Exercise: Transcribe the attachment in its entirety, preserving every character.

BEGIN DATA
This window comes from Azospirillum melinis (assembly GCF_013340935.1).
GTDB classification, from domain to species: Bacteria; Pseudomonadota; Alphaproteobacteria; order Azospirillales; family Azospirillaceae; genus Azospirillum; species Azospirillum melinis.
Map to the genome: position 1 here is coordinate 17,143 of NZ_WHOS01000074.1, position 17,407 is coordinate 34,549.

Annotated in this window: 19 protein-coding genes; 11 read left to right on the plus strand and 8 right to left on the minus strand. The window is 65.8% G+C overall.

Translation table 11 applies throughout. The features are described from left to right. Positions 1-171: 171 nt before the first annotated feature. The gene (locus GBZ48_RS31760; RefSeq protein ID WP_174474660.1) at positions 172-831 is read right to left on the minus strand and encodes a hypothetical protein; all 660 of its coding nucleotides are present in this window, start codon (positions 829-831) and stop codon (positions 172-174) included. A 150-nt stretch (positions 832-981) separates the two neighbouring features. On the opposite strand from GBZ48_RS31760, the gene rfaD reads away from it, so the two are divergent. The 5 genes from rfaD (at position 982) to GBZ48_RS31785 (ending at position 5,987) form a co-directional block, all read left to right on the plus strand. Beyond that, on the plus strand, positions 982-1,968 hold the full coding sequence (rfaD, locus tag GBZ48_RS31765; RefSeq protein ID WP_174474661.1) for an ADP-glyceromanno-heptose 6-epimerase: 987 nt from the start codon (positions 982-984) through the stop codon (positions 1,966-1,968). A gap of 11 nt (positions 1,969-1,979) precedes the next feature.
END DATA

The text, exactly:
This window comes from Azospirillum melinis (assembly GCF_013340935.1).
GTDB classification, from domain to species: Bacteria; Pseudomonadota; Alphaproteobacteria; order Azospirillales; family Azospirillaceae; genus Azospirillum; species Azospirillum melinis.
Map to the genome: position 1 here is coordinate 17,143 of NZ_WHOS01000074.1, position 17,407 is coordinate 34,549.

Annotated in this window: 19 protein-coding genes; 11 read left to right on the plus strand and 8 right to left on the minus strand. The window is 65.8% G+C overall.

Translation table 11 applies throughout. The features are described from left to right. Positions 1-171: 171 nt before the first annotated feature. The gene (locus GBZ48_RS31760; RefSeq protein ID WP_174474660.1) at positions 172-831 is read right to left on the minus strand and encodes a hypothetical protein; all 660 of its coding nucleotides are present in this window, start codon (positions 829-831) and stop codon (positions 172-174) included. A 150-nt stretch (positions 832-981) separates the two neighbouring features. On the opposite strand from GBZ48_RS31760, the gene rfaD reads away from it, so the two are divergent. The 5 genes from rfaD (at position 982) to GBZ48_RS31785 (ending at position 5,987) form a co-directional block, all read left to right on the plus strand. Beyond that, on the plus strand, positions 982-1,968 hold the full coding sequence (rfaD, locus tag GBZ48_RS31765; RefSeq protein ID WP_174474661.1) for an ADP-glyceromanno-heptose 6-epimerase: 987 nt from the start codon (positions 982-984) through the stop codon (positions 1,966-1,968). A gap of 11 nt (positions 1,969-1,979) precedes the next feature.